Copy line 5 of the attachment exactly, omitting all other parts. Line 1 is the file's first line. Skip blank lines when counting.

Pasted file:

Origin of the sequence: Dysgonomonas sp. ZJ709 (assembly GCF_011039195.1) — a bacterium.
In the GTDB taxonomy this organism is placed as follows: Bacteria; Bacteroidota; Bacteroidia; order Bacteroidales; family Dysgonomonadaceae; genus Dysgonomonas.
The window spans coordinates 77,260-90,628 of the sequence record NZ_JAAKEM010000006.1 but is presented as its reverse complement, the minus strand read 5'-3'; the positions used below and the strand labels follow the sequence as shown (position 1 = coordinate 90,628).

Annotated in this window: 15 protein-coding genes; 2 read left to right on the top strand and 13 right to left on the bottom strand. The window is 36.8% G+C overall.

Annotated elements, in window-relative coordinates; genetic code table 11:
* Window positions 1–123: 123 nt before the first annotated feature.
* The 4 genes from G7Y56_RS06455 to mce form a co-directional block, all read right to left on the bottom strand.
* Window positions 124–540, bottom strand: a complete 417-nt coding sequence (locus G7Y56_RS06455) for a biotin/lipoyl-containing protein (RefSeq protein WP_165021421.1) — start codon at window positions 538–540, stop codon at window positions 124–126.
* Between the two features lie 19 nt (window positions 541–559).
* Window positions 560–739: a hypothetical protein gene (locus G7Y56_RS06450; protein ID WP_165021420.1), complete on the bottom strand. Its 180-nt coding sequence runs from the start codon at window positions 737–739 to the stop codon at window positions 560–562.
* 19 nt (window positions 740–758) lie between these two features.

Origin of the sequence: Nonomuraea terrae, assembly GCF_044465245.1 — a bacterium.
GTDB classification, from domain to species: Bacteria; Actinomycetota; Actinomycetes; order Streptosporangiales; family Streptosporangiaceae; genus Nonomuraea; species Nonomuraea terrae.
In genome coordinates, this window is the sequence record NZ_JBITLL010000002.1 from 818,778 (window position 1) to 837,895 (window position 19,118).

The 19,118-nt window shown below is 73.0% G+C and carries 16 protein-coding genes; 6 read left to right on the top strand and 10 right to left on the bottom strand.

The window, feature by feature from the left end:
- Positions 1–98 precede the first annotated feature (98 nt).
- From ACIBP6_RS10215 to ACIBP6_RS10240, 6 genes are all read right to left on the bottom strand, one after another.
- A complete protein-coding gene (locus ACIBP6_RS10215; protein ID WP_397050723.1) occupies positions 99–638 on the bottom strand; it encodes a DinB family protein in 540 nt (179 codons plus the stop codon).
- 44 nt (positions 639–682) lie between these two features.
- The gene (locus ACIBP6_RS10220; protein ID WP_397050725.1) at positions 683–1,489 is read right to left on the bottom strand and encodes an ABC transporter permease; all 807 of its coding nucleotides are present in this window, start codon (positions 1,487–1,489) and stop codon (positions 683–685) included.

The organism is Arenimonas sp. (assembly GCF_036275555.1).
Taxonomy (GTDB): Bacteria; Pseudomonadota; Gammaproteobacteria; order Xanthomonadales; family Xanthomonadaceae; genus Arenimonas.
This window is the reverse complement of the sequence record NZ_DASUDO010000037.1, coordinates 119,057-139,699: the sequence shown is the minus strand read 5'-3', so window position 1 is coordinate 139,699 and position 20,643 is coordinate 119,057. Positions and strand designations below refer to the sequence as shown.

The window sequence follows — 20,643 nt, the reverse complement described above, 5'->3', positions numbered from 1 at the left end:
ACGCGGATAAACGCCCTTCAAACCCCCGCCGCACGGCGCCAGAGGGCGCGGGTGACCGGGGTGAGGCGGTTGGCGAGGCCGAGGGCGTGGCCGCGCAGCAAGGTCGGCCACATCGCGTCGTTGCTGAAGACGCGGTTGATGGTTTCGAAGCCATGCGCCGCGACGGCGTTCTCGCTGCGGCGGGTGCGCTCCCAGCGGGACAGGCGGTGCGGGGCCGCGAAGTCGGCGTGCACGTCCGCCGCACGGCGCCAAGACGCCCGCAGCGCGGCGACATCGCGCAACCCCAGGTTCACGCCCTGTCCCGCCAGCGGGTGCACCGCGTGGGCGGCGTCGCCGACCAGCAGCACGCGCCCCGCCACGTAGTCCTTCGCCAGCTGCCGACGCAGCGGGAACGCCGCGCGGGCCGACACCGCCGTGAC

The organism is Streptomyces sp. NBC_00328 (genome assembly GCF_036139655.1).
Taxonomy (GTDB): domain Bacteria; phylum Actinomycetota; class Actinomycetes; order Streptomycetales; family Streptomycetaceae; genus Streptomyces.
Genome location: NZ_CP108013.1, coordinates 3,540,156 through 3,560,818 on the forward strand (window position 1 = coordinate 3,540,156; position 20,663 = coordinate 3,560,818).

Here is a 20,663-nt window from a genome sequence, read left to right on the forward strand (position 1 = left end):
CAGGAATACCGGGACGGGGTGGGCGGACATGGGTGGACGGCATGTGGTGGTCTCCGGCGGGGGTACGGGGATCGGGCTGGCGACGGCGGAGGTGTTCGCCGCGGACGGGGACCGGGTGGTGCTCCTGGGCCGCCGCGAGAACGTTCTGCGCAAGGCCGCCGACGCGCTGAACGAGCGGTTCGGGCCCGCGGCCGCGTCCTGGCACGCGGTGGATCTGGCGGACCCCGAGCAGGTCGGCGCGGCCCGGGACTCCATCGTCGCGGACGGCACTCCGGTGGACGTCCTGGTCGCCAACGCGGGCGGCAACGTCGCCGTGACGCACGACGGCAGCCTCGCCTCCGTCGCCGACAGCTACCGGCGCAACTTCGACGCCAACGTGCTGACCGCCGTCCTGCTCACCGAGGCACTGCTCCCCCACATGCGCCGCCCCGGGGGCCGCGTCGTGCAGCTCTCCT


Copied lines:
Annotated elements, in window-relative coordinates; genetic code table 11: